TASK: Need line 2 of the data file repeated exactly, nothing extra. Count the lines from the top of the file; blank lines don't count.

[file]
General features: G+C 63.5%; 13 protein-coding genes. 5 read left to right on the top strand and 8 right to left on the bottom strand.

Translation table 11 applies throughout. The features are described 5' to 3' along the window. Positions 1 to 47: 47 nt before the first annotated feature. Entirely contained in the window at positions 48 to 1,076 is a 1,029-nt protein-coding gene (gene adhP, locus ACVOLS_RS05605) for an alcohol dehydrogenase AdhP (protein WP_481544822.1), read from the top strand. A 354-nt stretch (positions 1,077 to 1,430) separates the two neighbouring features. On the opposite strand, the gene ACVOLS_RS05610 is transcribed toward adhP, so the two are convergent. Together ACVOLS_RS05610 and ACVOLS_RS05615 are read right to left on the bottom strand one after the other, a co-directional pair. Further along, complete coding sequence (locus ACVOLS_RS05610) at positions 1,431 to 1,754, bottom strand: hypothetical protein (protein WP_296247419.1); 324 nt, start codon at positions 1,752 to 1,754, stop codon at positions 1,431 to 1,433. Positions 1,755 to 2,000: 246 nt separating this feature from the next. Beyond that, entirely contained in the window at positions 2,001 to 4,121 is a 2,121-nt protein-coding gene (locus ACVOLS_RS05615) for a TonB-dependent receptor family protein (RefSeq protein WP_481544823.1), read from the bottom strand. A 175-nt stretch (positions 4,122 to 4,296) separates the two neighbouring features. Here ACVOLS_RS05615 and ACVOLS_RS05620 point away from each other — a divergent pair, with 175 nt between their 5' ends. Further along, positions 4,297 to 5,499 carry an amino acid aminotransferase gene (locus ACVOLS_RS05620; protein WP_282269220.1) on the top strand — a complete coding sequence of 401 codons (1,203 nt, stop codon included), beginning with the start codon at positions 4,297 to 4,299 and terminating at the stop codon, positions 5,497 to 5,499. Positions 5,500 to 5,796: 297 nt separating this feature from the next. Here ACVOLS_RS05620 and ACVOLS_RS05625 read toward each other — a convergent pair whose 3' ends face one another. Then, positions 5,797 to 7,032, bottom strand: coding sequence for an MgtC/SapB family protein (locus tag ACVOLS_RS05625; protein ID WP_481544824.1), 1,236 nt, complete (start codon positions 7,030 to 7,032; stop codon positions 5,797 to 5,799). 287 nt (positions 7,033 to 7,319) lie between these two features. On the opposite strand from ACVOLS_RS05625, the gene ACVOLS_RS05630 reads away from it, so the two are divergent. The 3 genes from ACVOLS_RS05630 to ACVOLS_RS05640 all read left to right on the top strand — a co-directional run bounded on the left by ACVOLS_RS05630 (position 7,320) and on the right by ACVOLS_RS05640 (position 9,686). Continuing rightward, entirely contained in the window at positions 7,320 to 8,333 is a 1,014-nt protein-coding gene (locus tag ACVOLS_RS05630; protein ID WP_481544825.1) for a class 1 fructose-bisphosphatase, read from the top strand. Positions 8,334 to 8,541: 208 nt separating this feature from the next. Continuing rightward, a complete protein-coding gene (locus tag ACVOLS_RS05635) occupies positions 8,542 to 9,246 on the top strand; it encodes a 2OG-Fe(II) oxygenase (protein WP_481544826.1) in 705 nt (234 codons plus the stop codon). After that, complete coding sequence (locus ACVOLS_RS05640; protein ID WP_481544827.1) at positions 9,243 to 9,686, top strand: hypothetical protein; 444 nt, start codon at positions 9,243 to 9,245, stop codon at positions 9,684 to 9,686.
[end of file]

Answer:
Translation table 11 applies throughout. The features are described 5' to 3' along the window. Positions 1 to 47: 47 nt before the first annotated feature. Entirely contained in the window at positions 48 to 1,076 is a 1,029-nt protein-coding gene (gene adhP, locus ACVOLS_RS05605) for an alcohol dehydrogenase AdhP (protein WP_481544822.1), read from the top strand. A 354-nt stretch (positions 1,077 to 1,430) separates the two neighbouring features. On the opposite strand, the gene ACVOLS_RS05610 is transcribed toward adhP, so the two are convergent. Together ACVOLS_RS05610 and ACVOLS_RS05615 are read right to left on the bottom strand one after the other, a co-directional pair. Further along, complete coding sequence (locus ACVOLS_RS05610) at positions 1,431 to 1,754, bottom strand: hypothetical protein (protein WP_296247419.1); 324 nt, start codon at positions 1,752 to 1,754, stop codon at positions 1,431 to 1,433. Positions 1,755 to 2,000: 246 nt separating this feature from the next. Beyond that, entirely contained in the window at positions 2,001 to 4,121 is a 2,121-nt protein-coding gene (locus ACVOLS_RS05615) for a TonB-dependent receptor family protein (RefSeq protein WP_481544823.1), read from the bottom strand. A 175-nt stretch (positions 4,122 to 4,296) separates the two neighbouring features. Here ACVOLS_RS05615 and ACVOLS_RS05620 point away from each other — a divergent pair, with 175 nt between their 5' ends. Further along, positions 4,297 to 5,499 carry an amino acid aminotransferase gene (locus ACVOLS_RS05620; protein WP_282269220.1) on the top strand — a complete coding sequence of 401 codons (1,203 nt, stop codon included), beginning with the start codon at positions 4,297 to 4,299 and terminating at the stop codon, positions 5,497 to 5,499. Positions 5,500 to 5,796: 297 nt separating this feature from the next. Here ACVOLS_RS05620 and ACVOLS_RS05625 read toward each other — a convergent pair whose 3' ends face one another. Then, positions 5,797 to 7,032, bottom strand: coding sequence for an MgtC/SapB family protein (locus tag ACVOLS_RS05625; protein ID WP_481544824.1), 1,236 nt, complete (start codon positions 7,030 to 7,032; stop codon positions 5,797 to 5,799). 287 nt (positions 7,033 to 7,319) lie between these two features. On the opposite strand from ACVOLS_RS05625, the gene ACVOLS_RS05630 reads away from it, so the two are divergent. The 3 genes from ACVOLS_RS05630 to ACVOLS_RS05640 all read left to right on the top strand — a co-directional run bounded on the left by ACVOLS_RS05630 (position 7,320) and on the right by ACVOLS_RS05640 (position 9,686). Continuing rightward, entirely contained in the window at positions 7,320 to 8,333 is a 1,014-nt protein-coding gene (locus tag ACVOLS_RS05630; protein ID WP_481544825.1) for a class 1 fructose-bisphosphatase, read from the top strand. Positions 8,334 to 8,541: 208 nt separating this feature from the next. Continuing rightward, a complete protein-coding gene (locus tag ACVOLS_RS05635) occupies positions 8,542 to 9,246 on the top strand; it encodes a 2OG-Fe(II) oxygenase (protein WP_481544826.1) in 705 nt (234 codons plus the stop codon). After that, complete coding sequence (locus ACVOLS_RS05640; protein ID WP_481544827.1) at positions 9,243 to 9,686, top strand: hypothetical protein; 444 nt, start codon at positions 9,243 to 9,245, stop codon at positions 9,684 to 9,686.